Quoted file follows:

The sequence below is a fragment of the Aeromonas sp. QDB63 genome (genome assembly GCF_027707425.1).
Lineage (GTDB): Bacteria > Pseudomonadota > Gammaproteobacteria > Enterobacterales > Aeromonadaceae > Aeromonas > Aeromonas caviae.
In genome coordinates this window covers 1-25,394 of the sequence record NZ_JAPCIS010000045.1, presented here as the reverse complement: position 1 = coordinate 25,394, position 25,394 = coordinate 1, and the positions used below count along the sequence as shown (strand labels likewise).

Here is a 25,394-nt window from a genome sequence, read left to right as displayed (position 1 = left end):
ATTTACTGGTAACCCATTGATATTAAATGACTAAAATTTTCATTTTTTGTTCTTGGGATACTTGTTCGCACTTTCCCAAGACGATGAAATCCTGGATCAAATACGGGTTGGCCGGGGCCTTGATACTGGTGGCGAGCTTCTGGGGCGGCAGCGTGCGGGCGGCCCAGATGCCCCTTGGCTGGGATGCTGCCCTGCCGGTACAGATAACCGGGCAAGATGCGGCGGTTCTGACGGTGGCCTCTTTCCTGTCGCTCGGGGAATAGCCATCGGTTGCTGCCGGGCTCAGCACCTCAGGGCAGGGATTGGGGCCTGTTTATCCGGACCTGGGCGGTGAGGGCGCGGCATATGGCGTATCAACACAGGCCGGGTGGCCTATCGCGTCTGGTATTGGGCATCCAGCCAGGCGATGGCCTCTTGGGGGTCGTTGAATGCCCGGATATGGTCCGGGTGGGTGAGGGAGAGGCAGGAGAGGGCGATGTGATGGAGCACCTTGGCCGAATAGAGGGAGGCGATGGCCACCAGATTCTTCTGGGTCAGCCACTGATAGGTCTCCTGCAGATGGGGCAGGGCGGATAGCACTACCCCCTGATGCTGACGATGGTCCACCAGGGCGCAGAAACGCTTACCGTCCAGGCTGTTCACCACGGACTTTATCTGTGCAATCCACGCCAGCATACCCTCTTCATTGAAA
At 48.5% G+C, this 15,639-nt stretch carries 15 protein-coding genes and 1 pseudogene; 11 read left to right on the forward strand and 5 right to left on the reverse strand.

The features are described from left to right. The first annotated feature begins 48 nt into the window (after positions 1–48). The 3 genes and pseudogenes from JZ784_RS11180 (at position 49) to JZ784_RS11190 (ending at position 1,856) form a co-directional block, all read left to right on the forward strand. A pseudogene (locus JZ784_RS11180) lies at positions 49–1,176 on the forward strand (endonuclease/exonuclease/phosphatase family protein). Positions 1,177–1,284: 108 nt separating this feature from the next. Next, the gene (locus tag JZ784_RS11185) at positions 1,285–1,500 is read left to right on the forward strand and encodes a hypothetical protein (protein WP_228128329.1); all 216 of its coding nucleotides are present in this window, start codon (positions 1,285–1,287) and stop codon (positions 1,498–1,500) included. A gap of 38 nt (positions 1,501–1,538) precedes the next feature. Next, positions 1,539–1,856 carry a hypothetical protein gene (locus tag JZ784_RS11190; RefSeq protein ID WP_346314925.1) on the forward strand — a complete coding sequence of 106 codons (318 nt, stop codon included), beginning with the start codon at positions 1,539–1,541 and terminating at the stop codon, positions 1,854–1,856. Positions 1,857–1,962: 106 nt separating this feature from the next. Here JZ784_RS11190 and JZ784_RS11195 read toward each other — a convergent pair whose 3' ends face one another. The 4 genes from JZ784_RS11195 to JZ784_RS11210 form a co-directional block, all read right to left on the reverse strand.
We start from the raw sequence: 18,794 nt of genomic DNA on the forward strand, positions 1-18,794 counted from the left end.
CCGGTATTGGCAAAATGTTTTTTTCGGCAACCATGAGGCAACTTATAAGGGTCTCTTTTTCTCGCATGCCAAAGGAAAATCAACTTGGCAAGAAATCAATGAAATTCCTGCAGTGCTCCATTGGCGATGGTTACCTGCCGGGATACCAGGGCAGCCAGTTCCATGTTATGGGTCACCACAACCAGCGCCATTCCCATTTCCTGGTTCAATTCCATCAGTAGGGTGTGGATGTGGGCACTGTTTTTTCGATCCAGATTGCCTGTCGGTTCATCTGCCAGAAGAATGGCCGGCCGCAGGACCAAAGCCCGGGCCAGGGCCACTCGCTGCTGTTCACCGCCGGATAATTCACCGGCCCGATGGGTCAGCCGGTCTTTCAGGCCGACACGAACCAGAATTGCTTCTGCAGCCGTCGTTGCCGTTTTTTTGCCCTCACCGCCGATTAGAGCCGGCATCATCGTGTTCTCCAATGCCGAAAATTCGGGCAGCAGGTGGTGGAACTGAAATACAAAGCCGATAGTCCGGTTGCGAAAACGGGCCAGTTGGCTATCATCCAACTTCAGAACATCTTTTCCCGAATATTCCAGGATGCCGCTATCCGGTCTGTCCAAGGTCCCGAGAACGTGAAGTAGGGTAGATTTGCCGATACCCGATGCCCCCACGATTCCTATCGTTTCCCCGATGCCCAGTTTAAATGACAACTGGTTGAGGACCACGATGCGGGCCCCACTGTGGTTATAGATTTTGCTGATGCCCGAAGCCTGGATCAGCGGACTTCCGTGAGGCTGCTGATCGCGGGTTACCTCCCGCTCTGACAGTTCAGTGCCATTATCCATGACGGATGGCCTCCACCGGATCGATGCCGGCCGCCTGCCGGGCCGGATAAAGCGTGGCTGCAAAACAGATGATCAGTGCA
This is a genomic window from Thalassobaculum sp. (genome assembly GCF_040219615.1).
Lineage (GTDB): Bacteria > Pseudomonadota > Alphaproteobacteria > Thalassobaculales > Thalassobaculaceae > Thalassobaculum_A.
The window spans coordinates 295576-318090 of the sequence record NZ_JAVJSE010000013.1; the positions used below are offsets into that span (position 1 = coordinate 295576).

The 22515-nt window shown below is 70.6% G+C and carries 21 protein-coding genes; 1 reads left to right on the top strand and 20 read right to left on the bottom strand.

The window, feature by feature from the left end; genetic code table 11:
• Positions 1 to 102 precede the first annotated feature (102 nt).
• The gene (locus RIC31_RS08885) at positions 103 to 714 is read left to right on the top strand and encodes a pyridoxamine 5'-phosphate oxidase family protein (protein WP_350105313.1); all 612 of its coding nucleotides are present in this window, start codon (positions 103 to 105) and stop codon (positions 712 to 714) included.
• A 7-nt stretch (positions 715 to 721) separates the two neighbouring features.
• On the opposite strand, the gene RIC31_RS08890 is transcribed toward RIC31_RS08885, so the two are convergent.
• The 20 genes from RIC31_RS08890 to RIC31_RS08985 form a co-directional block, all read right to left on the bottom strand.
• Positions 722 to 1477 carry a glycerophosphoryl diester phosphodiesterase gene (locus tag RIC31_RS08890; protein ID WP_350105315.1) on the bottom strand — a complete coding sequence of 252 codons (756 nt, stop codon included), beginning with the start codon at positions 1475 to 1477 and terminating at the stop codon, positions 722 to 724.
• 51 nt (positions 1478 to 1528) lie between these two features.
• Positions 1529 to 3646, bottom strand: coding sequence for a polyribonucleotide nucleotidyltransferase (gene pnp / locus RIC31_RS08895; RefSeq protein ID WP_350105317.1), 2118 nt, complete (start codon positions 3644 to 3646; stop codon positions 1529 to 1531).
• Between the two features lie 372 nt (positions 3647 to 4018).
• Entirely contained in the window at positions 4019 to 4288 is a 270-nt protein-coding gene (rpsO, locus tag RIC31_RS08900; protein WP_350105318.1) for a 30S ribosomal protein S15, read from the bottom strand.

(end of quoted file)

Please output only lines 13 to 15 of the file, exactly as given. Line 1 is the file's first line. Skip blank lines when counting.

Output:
The 22515-nt window shown below is 70.6% G+C and carries 21 protein-coding genes; 1 reads left to right on the top strand and 20 read right to left on the bottom strand.

The window, feature by feature from the left end; genetic code table 11:
• Positions 1 to 102 precede the first annotated feature (102 nt).